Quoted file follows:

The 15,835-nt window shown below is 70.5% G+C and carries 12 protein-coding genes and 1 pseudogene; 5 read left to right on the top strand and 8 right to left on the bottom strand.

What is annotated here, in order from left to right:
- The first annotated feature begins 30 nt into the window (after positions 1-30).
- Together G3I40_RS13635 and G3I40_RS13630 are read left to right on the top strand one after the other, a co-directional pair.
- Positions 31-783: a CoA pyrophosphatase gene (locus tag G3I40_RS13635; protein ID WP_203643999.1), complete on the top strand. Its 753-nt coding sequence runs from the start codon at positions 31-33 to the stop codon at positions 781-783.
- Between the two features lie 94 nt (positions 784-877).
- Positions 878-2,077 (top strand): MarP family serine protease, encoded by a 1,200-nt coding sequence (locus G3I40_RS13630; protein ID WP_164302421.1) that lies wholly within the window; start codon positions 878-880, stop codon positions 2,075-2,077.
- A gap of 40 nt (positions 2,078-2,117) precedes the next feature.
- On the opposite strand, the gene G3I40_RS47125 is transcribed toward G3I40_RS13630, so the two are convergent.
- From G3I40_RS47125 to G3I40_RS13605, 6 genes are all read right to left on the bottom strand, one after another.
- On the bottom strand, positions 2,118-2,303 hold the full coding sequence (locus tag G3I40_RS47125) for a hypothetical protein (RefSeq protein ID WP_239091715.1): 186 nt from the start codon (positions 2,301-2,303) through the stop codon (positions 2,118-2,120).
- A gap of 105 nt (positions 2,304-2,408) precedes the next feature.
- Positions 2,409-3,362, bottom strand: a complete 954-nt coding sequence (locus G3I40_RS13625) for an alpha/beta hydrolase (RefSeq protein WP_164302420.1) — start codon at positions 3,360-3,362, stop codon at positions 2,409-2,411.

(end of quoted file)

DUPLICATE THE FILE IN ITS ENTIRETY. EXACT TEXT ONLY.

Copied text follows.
The 15,835-nt window shown below is 70.5% G+C and carries 12 protein-coding genes and 1 pseudogene; 5 read left to right on the top strand and 8 right to left on the bottom strand.

What is annotated here, in order from left to right:
- The first annotated feature begins 30 nt into the window (after positions 1-30).
- Together G3I40_RS13635 and G3I40_RS13630 are read left to right on the top strand one after the other, a co-directional pair.
- Positions 31-783: a CoA pyrophosphatase gene (locus tag G3I40_RS13635; protein ID WP_203643999.1), complete on the top strand. Its 753-nt coding sequence runs from the start codon at positions 31-33 to the stop codon at positions 781-783.
- Between the two features lie 94 nt (positions 784-877).
- Positions 878-2,077 (top strand): MarP family serine protease, encoded by a 1,200-nt coding sequence (locus G3I40_RS13630; protein ID WP_164302421.1) that lies wholly within the window; start codon positions 878-880, stop codon positions 2,075-2,077.
- A gap of 40 nt (positions 2,078-2,117) precedes the next feature.
- On the opposite strand, the gene G3I40_RS47125 is transcribed toward G3I40_RS13630, so the two are convergent.
- From G3I40_RS47125 to G3I40_RS13605, 6 genes are all read right to left on the bottom strand, one after another.
- On the bottom strand, positions 2,118-2,303 hold the full coding sequence (locus tag G3I40_RS47125) for a hypothetical protein (RefSeq protein ID WP_239091715.1): 186 nt from the start codon (positions 2,301-2,303) through the stop codon (positions 2,118-2,120).
- A gap of 105 nt (positions 2,304-2,408) precedes the next feature.
- Positions 2,409-3,362, bottom strand: a complete 954-nt coding sequence (locus G3I40_RS13625) for an alpha/beta hydrolase (RefSeq protein WP_164302420.1) — start codon at positions 3,360-3,362, stop codon at positions 2,409-2,411.